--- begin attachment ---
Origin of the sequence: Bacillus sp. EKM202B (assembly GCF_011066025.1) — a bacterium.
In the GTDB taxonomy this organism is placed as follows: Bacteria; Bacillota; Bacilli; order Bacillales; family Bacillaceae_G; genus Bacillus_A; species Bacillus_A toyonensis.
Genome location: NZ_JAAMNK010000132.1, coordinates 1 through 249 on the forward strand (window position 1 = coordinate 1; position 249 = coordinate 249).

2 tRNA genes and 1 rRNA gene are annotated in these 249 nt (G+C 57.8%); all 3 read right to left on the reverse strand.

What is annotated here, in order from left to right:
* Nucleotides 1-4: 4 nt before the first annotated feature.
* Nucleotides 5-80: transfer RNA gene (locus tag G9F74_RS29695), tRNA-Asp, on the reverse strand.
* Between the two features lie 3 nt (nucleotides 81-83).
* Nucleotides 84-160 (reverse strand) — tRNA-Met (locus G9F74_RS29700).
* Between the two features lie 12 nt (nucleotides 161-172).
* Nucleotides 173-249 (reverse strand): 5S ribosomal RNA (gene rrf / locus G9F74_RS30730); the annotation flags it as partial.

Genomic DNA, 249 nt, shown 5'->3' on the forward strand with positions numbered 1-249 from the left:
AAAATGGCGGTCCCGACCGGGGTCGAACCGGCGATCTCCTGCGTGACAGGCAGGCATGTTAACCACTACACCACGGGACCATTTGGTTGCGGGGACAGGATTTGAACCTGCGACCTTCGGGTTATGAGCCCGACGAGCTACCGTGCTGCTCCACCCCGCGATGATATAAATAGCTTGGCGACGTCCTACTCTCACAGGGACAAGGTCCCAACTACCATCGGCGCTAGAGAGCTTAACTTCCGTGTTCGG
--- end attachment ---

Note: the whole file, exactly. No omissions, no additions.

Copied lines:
Origin of the sequence: Bacillus sp. EKM202B (assembly GCF_011066025.1) — a bacterium.
In the GTDB taxonomy this organism is placed as follows: Bacteria; Bacillota; Bacilli; order Bacillales; family Bacillaceae_G; genus Bacillus_A; species Bacillus_A toyonensis.
Genome location: NZ_JAAMNK010000132.1, coordinates 1 through 249 on the forward strand (window position 1 = coordinate 1; position 249 = coordinate 249).

2 tRNA genes and 1 rRNA gene are annotated in these 249 nt (G+C 57.8%); all 3 read right to left on the reverse strand.

What is annotated here, in order from left to right:
* Nucleotides 1-4: 4 nt before the first annotated feature.
* Nucleotides 5-80: transfer RNA gene (locus tag G9F74_RS29695), tRNA-Asp, on the reverse strand.
* Between the two features lie 3 nt (nucleotides 81-83).
* Nucleotides 84-160 (reverse strand) — tRNA-Met (locus G9F74_RS29700).
* Between the two features lie 12 nt (nucleotides 161-172).
* Nucleotides 173-249 (reverse strand): 5S ribosomal RNA (gene rrf / locus G9F74_RS30730); the annotation flags it as partial.

Genomic DNA, 249 nt, shown 5'->3' on the forward strand with positions numbered 1-249 from the left:
AAAATGGCGGTCCCGACCGGGGTCGAACCGGCGATCTCCTGCGTGACAGGCAGGCATGTTAACCACTACACCACGGGACCATTTGGTTGCGGGGACAGGATTTGAACCTGCGACCTTCGGGTTATGAGCCCGACGAGCTACCGTGCTGCTCCACCCCGCGATGATATAAATAGCTTGGCGACGTCCTACTCTCACAGGGACAAGGTCCCAACTACCATCGGCGCTAGAGAGCTTAACTTCCGTGTTCGG